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Why are we always in such a hurry? It’s because we ask more from ourselves in a certain amount of time and with a certain amount of energy than we can possibly give. We squeeze in one, two, or three last things into our days, only to be left feeling frustrated and vaguely empty because we are exhausted from the ordeal, or we have done everything superficially; everything from loving our families, finishing tasks, to taking care of ourselves.
While I absolutely follow the rule of “done is better that perfect”, and relish in the crazy productive dash that allows me my wind-down time at night, I think that we have become a generation obsessed with maxing out our time, getting more “bang for our buck”. This includes working hard, and partying even harder. Why does everything have to be “done” before we are content? And what content is there to be gained by just wallowing in nothingness afterward, exhausted and unable to connect? Is it because there is no expectation of us? Or because we are so hampered and hemmed-in by daily demands that we long of simplicity and some sense of personal freedom? And why should an email inbox produce such anxiety in people that we dread opening our eyes in the morning?
I think that pushing ourselves sometimes is correct, that we should be pulling out all stops sometimes. But these should be for exceptional events, like a baking all-nighter to create something beautiful for a child or family member, the unexpected creative project, the 5-hour long Skype session with someone special. Because that is the right and human thing to do. Because we are made of love.
But I don’t believe in using ourselves up like some inexhaustible resource. We are not designed for that, and it’s just not sustainable. So how do we deal with this?
We can choose to get kinder and clearer on what we can actually do in a day, an hour, a spare 11 minutes. We can choose to be kinder to ourselves when we do not finish something, knowing that we have done all that we can in a day. We can choose clarity of planning and thinking more deeply and comprehensively about things that matter. How conceited we are to think we can pull off anything amazing just because we decide to pour an excess of time into it immediately? What was ever created like that which didn’t drain the life-blood of the creator? Yes, there are some extraordinary exceptions, but everything worth having, be it a strong relationship, a creative project, a deep friendship, a beautiful composition, or raising a healthy and happy child, all require consistent, loving attention and time.
What if we did all our daily tasks in the time they should take for each of us, with full presence of mind, and the awareness to connect, laugh, reflect, consider, and be joyful?
And what if were to stop running around thinking we are each so special that we can each be superhuman, and choose the right amount of things to fit into the minutes that we have. Do each thing with care, and your days become so much richer + worthwhile than a blur of nothings.
Forgive yourself your beautiful humanity + tender vulnerability, and choose to live well.
Day 27: Vancouver to Auckland.
NO MAN’S LAND.
That magical and disconcerting feeling of losing an entire day. I’m a VIRGO. Not a fan!
Isn’t it incredible how some of the most concentrated worry comes from jobs which take a few minutes of daring to sit with and navigate?
Just a few minutes of getting focused can take away days and weeks of stress.
How is it that we spend so much time worrying rather than taking the tiny, incremental steps to undoing or doing, figuring out and problem-solving?
The thing is, we don’t want to problem-solve. We’re comfy on the edge, looking at the festering crater that is The Job/Email/Marking/Cleaning/Work/Conversation that needs to tackled. We doubt ourselves, rather than starting the process.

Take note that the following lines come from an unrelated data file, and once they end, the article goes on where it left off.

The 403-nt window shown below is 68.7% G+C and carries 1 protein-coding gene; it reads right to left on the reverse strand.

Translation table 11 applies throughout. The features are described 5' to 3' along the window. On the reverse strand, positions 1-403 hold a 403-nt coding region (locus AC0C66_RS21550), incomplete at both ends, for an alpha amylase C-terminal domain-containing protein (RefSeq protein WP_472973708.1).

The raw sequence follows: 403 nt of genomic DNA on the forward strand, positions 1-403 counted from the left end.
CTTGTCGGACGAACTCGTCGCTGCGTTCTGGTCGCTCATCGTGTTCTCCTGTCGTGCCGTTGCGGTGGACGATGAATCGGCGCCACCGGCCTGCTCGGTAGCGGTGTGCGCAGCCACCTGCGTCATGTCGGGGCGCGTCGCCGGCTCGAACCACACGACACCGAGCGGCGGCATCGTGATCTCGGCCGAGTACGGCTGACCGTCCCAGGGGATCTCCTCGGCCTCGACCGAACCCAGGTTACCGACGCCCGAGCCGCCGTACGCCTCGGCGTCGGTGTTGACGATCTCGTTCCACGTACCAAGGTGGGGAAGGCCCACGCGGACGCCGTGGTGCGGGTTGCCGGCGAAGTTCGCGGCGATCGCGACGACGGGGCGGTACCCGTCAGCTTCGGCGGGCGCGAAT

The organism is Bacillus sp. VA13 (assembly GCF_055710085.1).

Sometimes it’s a big job which causes us to fear our abilities. But how can we possibly alleviate them without starting?!
Perhaps it’s actually taking the step, breaking through the fear-factor, and sitting in the discomfort.
Once you’re there, in the thick of it, or standing at the edge, you find a way to navigate. You recalibrate. You can’t help it.
The next day is doesn’t look quite as insurmountable. You’ve made a start.
Often, it is the THINKING REQUIRED which is the scariest thing, not the actually DOING. Once things are thought about, locked-in, on the calendar, in the diary, it’s not as challenging.
You don’t have to do it all at once.
You must have faith that you have what it takes to do it.
Look at those glorious paintings formed of hundreds of brushstrokes, or thousands of stitches in an elaborate embroidery, a fully-fledged adult after a million and one seconds of parenting, or climbing a mountain. These are all works of quiet persistence and incremental, tiny steps.
Focus. Look ahead.
Take the first step.
Spend the first few minutes getting uncomfortable, and you will be amazed at how much clarity can be found.
I love this.
I used to wonder why things would stress me out so much, and when I actually committed myself to the seemingly insurmountable job at hand, it would take around 11 minutes. ELEVEN MINUTES FOR HOURS OF WORRY!
And when I wondered some more, I realised that things ARE scary when they are a nebulous cloud of unsorted mess. The vast unknown. And it all seems so difficult to begin navigating; too tiring, too much, other things to worry about, such as dishes + ironing.
But if you just start, however small, and find a tiny pathway in, or start unpicking one thread of the giant knot, it somehow becomes a little more possible. A little less IM-possible. You’ve moved the arrow along the continuum, and you’ve inched your way along.
I am prepping for 3 major presentations right now, all as exciting as the other, all jostling for my time. Just even THINKING about them as a large, inert, combined mass made me a little bit of a hot mess. So I started unravelling them, just a little, bit by bit, on my walks. I am an avid walker, and this is where I get my best organising and thinking done.
So the first presentation; what was I going to do first?
I walked and created a plan. And after starting, all I had to do each day was do one thing more to chip away at it. Two weeks’ worth of “tiny chipping” is vastly more invigorating and useful than one day of “immense vomit on the page in a crazed state” could ever be.
Each day, I made my dot points.
Each day, I toggled between presentations and came up with new ideas.
Each day, I surprised myself at the clarity of the ideas, the quality of what I was coming up with, and the amount of work that was getting done in 10 minutes, 20 minutes, 45 minutes when I was absolutely on a roll.